Over a 1000 delegates from different countries including the USA, UK, France, Spain, Malaysia, Japan, Austria, Jordan and South Africa, met in New Delhi recently and asked the world community to take concrete steps to address the issue of terror on a priority basis and "impose multilateral sanctions against nations not extending their cooperation in this regard". The Ambassador of France, Mr. Jerome Bonnafont, said "there is no justification whatsoever for terrorist activities which cause innumerable sufferings to civilian populations because the terrorists have no agenda, no religion, no demands, but to create mayhem by targeting innocent people across the world."

"The Governments of the world must join hands to tackle terror perpetrators and follow the directions shown by the United Nations," he added.

The jurists agreed that existing multilateral and bilateral arrangements were inadequate to deal with cross-border terrorism and 'non-state actors' engaged in violence against citizens anywhere in the world and prevent such militant groups from operating in any particular country.


Tsunami - Asians' worst enemy

The fourth year of tsunami -
The Asians' worst enemy,
Is fast approaching reminding memories,
Of grief to victims of those tragedies.

Families clutched together, lovers holding tightly,
Mothers embracing children, others hugging helplessly,
Were all seen soaked in water scattered.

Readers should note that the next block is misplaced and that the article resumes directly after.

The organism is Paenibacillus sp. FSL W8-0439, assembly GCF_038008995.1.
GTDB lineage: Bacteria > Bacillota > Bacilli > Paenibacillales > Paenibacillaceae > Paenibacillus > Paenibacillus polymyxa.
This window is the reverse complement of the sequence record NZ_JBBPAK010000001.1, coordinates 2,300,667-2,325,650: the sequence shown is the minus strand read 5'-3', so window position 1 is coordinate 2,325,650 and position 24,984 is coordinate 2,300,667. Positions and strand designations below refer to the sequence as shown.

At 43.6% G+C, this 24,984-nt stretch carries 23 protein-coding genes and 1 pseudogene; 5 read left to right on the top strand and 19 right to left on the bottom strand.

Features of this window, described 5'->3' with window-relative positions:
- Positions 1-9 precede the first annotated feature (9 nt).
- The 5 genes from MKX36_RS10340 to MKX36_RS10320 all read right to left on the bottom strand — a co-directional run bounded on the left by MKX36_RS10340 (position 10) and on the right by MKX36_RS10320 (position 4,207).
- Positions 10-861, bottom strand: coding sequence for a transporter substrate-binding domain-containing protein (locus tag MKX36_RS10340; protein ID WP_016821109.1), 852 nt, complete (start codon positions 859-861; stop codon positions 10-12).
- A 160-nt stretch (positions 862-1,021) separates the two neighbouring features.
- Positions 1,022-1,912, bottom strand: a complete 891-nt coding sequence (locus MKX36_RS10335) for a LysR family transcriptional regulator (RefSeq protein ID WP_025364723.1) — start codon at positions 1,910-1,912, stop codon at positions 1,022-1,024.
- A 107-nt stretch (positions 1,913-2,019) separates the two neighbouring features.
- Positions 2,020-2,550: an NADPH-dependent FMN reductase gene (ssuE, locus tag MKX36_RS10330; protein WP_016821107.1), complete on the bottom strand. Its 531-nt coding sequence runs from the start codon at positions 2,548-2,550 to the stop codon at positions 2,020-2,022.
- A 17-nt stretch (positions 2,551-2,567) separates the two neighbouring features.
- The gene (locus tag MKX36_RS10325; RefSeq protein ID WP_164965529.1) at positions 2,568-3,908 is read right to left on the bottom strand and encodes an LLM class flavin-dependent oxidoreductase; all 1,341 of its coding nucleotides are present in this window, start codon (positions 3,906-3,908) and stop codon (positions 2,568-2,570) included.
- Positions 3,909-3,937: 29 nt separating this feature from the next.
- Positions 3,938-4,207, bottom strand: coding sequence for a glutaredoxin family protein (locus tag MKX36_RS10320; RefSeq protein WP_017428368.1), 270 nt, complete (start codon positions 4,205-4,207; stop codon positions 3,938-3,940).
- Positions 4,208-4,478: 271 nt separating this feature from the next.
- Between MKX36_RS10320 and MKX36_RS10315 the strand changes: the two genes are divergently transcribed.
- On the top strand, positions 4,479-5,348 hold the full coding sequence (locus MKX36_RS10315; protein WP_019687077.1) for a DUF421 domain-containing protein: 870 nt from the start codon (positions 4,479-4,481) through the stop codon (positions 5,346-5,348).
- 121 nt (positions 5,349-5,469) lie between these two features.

Carcasses of animals as if were battered.

Shanties, huts, houses, bungalows and buildings,
Totally demolished with some overhead wires hanging.
Concrete posts, huge and tall trees crashed on vehicles,
Trains derailed and strewn, dismantled pieces of bicycles.

Things will appear like a film on screen,
For those who witnessed that pathetic scene.
Those who were dead are forever gone.
But the living continue to mourn.

The Boxing-Day of the month of December,
Will make my heart forever remember,
For, my friends and I on that fateful day,
Fortunately escaped walking into tsunami's prey.


O, Tsunami

December 26, 2004
Can never be forgotten
But ever be remembered
By all Sri Lankans
Survivors and witnesses,
Of the so-called 'Tsunami'
The greatest natural disaster
In the history of Sri Lanka
Which attacked the coastal belt
Taking a toll of 40,000 odd lives
On that Unduwap Full Moon day
Much sacred to Buddhists;
O, wicked monster Tsunami,
Thou taught us a worthy lesson
That life is impermanent
All riches are like paper-boats
Vanishing in a moment,
O, Tsunami, how fierce, you were
In a split second, you flattened
Georgeous mansions to the ground
Millionaires were turned refugees
As if in a dream,
The relentless tide
Rose about sixty feet high
Invading the land
Sparing nothing on its way
The high and the low
The young and the old
The rich and the poor
Were dashed like ants
By the roaring waves;
Any way thou can't be blamed
Since humans aroused your wrath
By polluting thy golden beaches
And glossy emerald waters
And killing and eating
Thy dazzling fish
Dancing with thy waves,
Thy patience broke its bounds
And acted furiously
Teaching a lesson to humans
Leaving a myriad problems!
That's more than enough
O, Tsunami, I appeal most humbly
Not to come again!

- Malini Hettige